Local labor rights protesters have called on the Medical University of South Carolina to hire more minorities and women for leadership roles, and the university’s president indicated last month he’s already making progress on this front.
At a January Board of Trustees meeting, President David Cole said five of MUSC’s top leaders are black and that three of them are black women.
“That didn’t exist any time in the history of this institution,” Cole said.
Both Sheila Champlin and Suzanne Craig joined MUSC this year.
Champlin, who previously worked for the University of Tennessee Health Science Center in Memphis, now serves as MUSC’s chief communication and marketing officer. Craig, who worked at the University of Texas MD Anderson Cancer Center in Houston, was recently named chairwoman of MUSC’s Department of Comparative Medicine and director of the division of Laboratory Animal Resources.
The pair recently sat down with The Post and Courier to discuss diversity at MUSC and their first impressions.
The following interview has been edited for length.
Q: Do you believe MUSC needs more minorities and women in its ranks?
Craig: I’ve only been here two weeks so I can’t really put a whole lot of stake into what I’ve seen, (but) walking around and in some of the leadership meetings, I can see it could use some more diversity in those levels. And I’ve heard there are issues with retention of African-Americans and other minorities.
Champlin: From my perspective, reporting directly to Dr. Cole, I hear and see every day the commitment that he has to diversity and inclusion. In fact, diversity and inclusion is one of the five strategic pillars of our organization. So yes, is there room for improvement? I think everyone would say yes. But have we come a long way and made a significant difference in diversity and inclusion in this organization? Absolutely. And that’s not just racial diversity and ethnicity — that’s diversity of all different kinds.
Q: You mentioned that, to improve diversity, MUSC must confront some of those “unconscious biases” that may exist. Name an example of an unconscious bias.
Champlin: Surgery seems to be a real male bastion, historically. There’s an unconscious bias, perhaps, that men make better surgeons. Not necessarily, right? But that’s sort of been an unconscious bias that people have had because that has been the way the profession has played out.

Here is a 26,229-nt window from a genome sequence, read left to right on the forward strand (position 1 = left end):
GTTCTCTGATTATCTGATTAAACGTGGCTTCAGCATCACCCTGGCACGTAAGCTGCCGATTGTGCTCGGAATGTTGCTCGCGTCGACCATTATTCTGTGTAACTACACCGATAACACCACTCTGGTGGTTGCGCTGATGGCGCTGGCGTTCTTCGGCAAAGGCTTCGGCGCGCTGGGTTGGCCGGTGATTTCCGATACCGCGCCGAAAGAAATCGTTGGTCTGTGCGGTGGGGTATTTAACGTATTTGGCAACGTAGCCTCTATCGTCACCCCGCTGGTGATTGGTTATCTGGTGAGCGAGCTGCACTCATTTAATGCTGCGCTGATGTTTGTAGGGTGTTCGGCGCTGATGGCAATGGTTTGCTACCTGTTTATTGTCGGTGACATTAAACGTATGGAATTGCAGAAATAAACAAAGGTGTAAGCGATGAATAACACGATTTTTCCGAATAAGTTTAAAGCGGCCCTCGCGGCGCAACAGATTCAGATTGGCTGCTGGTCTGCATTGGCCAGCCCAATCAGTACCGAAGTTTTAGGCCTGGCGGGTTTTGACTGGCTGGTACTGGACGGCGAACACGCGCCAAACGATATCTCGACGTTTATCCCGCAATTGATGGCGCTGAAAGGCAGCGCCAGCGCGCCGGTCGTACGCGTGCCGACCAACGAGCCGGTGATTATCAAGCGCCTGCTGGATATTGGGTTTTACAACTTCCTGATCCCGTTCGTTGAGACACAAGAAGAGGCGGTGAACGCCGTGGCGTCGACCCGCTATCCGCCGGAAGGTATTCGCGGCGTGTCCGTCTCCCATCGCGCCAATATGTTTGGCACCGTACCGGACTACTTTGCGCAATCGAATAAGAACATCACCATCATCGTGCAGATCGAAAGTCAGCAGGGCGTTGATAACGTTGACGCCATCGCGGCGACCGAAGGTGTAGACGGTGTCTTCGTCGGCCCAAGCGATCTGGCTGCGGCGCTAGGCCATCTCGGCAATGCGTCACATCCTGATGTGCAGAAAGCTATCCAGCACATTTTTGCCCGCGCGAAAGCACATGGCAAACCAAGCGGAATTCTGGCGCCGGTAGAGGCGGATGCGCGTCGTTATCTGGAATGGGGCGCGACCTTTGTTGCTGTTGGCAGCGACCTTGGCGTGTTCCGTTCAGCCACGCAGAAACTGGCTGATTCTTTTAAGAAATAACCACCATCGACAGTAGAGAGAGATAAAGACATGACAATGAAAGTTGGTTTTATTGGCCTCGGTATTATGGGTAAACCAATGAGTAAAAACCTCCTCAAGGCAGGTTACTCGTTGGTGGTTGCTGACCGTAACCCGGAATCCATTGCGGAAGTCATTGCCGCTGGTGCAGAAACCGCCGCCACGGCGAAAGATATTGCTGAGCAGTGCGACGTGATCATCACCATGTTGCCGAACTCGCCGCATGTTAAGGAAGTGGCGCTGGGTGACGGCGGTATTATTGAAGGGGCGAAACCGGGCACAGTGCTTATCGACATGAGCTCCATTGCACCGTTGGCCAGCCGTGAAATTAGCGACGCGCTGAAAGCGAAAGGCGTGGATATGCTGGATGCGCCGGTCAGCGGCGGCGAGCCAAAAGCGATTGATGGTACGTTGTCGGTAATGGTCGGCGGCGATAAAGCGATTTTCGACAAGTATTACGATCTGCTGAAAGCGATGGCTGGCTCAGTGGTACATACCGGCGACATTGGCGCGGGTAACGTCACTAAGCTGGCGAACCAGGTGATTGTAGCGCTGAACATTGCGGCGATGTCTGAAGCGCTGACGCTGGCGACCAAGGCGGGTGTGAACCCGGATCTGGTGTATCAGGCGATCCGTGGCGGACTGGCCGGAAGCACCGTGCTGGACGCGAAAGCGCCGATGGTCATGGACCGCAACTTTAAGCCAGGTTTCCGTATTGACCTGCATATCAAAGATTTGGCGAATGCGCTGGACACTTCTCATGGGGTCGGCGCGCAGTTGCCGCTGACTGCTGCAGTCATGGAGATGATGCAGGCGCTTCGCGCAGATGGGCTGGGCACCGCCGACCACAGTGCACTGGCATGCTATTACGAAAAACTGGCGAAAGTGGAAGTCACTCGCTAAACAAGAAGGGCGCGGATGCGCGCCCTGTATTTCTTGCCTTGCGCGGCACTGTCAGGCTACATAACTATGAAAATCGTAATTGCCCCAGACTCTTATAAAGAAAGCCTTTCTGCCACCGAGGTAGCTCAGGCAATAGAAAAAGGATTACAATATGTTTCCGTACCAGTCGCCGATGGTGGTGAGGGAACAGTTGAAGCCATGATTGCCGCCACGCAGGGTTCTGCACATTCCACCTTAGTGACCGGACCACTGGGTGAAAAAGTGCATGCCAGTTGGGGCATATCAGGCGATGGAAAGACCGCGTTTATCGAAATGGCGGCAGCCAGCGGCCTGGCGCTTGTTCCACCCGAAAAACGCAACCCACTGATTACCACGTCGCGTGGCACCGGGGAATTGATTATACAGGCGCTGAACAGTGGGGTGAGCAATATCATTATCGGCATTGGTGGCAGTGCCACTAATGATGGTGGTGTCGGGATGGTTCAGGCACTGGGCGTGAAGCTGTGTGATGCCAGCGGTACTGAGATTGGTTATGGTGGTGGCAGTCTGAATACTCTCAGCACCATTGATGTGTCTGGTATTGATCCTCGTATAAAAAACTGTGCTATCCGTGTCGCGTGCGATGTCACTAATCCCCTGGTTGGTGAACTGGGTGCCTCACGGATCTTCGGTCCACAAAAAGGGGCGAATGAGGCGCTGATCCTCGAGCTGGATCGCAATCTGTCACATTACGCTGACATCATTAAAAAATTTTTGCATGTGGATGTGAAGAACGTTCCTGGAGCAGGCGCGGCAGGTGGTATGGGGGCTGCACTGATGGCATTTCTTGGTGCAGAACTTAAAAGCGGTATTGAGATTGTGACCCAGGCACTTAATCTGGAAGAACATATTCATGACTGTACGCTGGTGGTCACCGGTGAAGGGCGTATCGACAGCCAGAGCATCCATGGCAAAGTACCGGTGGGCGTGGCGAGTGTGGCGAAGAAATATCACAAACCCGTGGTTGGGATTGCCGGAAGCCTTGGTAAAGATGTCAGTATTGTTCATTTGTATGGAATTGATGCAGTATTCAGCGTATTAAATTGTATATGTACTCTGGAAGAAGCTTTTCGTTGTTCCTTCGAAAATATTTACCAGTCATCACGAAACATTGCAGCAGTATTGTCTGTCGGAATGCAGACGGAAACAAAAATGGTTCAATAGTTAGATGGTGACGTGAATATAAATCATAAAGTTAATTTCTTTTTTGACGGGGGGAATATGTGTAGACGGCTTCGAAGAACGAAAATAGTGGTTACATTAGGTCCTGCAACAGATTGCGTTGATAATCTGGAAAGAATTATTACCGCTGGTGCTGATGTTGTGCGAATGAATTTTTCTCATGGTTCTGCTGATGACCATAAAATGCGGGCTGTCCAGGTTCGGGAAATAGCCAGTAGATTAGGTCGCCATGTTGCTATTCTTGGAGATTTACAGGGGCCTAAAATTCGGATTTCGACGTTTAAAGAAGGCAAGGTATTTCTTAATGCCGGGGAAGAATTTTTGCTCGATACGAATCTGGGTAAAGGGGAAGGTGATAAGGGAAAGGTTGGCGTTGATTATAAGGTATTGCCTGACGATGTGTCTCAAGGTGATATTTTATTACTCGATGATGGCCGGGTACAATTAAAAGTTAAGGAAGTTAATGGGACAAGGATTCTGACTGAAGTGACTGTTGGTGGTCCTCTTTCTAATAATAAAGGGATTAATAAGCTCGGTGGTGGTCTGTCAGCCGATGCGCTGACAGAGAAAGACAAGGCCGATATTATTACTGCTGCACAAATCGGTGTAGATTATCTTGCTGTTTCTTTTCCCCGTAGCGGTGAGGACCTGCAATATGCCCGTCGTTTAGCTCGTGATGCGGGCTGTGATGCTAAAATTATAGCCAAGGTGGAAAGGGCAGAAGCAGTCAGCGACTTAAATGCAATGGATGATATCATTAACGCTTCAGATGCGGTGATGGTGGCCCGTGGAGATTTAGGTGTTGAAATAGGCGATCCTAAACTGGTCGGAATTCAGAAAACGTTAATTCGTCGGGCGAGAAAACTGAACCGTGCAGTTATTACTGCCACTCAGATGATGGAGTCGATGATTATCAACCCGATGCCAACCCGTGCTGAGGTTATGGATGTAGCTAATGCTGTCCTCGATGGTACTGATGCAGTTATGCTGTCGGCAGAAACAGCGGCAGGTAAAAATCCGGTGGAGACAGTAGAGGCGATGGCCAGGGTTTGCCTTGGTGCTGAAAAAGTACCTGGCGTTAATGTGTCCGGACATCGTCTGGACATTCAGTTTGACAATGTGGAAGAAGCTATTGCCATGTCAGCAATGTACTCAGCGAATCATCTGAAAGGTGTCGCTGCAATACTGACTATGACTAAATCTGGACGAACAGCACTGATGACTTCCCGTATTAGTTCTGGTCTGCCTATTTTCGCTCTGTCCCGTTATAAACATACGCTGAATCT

Q: What about unconscious biases in the research arena?
Craig: Actually yes, it also is more of a male/female thing, but there are the under-represented minorities. It’s not just necessarily black and white. It can be other minority issues, as well.
If you look at the number of (National Institutes of Health) grants, they are going more to the males and more to the older males who have been established. So NIH has put together a program to encourage under-represented minorities and women to try to apply and get those grants.
Q: What does success look like? When will MUSC have achieved an optimally diverse campus?
Champlin: To me, this is an area where you constantly measure and reassess and then measure again and make changes and adjustments as needed as time goes on. Because diversity and inclusion is, to me, something that has to be an ongoing initiative. It’s too easy for people to fall back into the way “I always used to do it.” That’s with most things. People find their comfort zone and then they stick within that comfort zone because that’s easier.
Craig: One of the things that is very different coming from MD Anderson to here is that Dr. Cole has a person that reports directly to him and it’s all about diversity issues. And it’s not just having employees be diverse, but it’s also about the outreach of MUSC into the community to ensure that the patients see and understand that MUSC is about diversity, as well.
Reach Lauren Sausser at 843-937-5598.